Maybe it is true, but it is completely irrelevant. The basic problem is that what worked in the 1980’s wouldn’t necessarily work in the 1990’s and the 2000’s and the 2010’s. The reforms of the 1980’s were designed to fix the problem of the 1970’s, and once those problems are fixed, you have to do something different. Times change, and policies that create a miracle in one place and time can be totally disastrous in another. Much of the “China miracle” wasn’t that privatization was very good, but because Maoist communal agricultural was particularly bad, and switch to another system (any other system) would have improved things.

This is the problem that I have with ideological people whether they are socialist or capitalist. They fail to adapt when the situation changes. People loved the Soviet model in the 1960’s not because they were total idiots but because the Soviet Union generated extremely large amounts of economic growth in the 1950’s. When talking about the failures of state planning in the 1990’s, we also have to consider the successes in the 1950’s. We can certainly learn things from the 1980’s, but we can’t repeat them because the world is different.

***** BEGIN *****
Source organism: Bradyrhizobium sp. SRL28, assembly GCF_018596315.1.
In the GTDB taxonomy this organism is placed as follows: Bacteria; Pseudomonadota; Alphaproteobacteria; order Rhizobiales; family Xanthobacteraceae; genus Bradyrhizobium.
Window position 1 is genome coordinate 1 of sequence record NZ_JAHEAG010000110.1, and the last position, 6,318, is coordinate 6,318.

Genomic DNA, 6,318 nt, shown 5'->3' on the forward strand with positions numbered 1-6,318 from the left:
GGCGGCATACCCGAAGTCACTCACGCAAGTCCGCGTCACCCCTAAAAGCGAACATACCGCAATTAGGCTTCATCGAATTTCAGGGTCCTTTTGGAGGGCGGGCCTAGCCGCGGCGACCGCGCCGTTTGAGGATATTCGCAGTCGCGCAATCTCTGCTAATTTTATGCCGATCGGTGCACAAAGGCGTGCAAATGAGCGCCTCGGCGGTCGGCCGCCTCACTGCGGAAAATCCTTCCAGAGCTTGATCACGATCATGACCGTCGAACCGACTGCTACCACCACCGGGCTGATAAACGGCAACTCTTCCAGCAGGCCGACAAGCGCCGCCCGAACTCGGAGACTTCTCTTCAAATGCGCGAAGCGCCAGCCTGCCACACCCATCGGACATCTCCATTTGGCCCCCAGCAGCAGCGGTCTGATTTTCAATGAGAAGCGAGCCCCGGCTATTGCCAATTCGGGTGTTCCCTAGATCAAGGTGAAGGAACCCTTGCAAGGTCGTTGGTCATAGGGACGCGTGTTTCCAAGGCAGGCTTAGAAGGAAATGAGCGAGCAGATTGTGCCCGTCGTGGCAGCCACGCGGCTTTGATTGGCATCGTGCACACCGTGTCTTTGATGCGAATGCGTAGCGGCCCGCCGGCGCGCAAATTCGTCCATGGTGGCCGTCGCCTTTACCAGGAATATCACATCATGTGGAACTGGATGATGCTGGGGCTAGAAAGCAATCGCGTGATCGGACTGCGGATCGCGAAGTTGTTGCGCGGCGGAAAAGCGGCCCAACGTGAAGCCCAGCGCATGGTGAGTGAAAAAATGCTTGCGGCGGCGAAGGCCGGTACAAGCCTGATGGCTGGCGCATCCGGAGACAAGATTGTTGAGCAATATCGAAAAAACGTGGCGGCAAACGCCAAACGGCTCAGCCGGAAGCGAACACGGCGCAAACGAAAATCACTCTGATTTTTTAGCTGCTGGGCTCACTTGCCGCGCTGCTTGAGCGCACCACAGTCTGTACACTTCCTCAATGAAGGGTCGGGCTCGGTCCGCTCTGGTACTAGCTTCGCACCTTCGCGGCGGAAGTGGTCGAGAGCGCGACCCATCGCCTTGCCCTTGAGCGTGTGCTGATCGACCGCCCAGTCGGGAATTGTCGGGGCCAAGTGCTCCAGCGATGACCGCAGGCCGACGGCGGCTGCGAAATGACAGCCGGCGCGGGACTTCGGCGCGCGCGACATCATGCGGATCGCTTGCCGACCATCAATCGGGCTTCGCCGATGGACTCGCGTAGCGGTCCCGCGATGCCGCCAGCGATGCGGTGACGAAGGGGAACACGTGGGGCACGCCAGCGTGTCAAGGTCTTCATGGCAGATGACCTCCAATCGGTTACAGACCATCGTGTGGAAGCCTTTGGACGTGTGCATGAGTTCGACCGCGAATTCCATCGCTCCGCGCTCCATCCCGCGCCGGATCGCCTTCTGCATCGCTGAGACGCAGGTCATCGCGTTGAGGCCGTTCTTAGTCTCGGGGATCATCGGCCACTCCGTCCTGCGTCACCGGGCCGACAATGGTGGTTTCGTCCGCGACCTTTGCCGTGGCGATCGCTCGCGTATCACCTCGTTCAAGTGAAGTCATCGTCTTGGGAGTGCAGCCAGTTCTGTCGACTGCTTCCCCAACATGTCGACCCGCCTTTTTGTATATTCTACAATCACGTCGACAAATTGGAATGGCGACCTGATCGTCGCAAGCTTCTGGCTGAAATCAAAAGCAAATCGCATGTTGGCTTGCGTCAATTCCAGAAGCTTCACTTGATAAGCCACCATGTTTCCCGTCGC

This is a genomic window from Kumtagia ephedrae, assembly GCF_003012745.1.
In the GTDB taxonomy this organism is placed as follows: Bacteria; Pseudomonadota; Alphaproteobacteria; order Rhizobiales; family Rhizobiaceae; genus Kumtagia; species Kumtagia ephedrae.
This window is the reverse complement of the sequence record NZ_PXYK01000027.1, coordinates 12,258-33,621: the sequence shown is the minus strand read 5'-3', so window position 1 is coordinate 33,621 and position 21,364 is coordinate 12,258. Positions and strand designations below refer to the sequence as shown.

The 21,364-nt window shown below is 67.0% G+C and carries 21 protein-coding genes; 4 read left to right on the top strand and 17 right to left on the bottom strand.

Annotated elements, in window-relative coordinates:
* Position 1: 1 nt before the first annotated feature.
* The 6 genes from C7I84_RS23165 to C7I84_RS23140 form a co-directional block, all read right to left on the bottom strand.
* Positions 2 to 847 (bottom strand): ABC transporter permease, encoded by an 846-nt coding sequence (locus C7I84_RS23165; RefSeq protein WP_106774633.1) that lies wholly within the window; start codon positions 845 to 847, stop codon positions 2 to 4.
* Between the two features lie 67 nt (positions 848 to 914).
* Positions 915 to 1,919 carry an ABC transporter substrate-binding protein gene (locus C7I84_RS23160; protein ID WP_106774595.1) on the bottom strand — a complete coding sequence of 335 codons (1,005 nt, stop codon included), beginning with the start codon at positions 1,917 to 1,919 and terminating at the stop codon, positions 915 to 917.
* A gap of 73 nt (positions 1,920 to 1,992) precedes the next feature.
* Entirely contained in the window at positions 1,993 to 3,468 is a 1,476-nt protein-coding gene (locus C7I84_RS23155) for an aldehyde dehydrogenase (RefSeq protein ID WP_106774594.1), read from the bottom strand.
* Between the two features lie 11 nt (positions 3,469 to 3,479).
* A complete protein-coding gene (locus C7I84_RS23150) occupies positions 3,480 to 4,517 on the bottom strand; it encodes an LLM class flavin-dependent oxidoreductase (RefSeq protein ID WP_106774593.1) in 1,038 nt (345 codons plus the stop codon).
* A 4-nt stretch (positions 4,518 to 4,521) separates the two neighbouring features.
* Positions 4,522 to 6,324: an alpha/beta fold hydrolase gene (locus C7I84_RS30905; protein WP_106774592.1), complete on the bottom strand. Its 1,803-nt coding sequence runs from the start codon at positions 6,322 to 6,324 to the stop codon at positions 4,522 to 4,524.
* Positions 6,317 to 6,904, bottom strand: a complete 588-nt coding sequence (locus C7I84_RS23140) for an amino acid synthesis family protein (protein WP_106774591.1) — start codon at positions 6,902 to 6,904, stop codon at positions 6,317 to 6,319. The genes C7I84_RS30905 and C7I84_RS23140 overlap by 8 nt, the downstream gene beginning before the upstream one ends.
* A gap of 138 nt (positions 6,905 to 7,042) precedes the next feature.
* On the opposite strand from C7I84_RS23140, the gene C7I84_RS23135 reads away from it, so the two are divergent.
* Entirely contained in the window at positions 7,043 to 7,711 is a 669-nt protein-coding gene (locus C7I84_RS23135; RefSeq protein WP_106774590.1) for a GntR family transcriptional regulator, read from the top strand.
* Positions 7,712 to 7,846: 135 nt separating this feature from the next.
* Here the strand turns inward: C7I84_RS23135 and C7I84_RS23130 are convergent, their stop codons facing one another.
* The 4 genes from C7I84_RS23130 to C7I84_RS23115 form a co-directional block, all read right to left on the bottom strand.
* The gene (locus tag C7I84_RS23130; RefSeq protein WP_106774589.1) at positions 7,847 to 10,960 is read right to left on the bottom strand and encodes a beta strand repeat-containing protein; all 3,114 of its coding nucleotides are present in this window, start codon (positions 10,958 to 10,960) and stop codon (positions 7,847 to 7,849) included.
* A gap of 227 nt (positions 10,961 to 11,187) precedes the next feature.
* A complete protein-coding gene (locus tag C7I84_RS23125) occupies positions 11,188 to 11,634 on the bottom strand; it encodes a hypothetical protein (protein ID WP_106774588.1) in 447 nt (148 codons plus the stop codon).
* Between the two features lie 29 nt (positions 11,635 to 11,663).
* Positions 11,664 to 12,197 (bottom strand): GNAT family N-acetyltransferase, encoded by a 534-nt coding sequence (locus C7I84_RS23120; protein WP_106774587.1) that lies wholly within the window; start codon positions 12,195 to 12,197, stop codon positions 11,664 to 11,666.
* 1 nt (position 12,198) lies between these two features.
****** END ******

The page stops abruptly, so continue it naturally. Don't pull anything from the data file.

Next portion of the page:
This applies to current issues. I personally think that Chinese industrial and banking reform in the 2000’s was a huge success. Does that mean that I think that we can relax and just follow exactly the same policies? Hardly. *Because* it has been a success, a lot of the problems that the policies had to fix have been fixed, which means that there is nothing more to do. China’s economic model in the 2000’s is highly capital intensive and highly export intensive. It worked well in the 2000’s because China is where the Soviet Union was in the 1950’s or where East Asia was in the 1980’s.

It’s going to stop working in the 2010’s Much of the export intensive part will never come back. Building one expressway is going to be very useful, but building two isn’t. Right now building stuff works because there are a lot of things that need to be built. As time passes there are going to be fewer and fewer things that can be usefully built.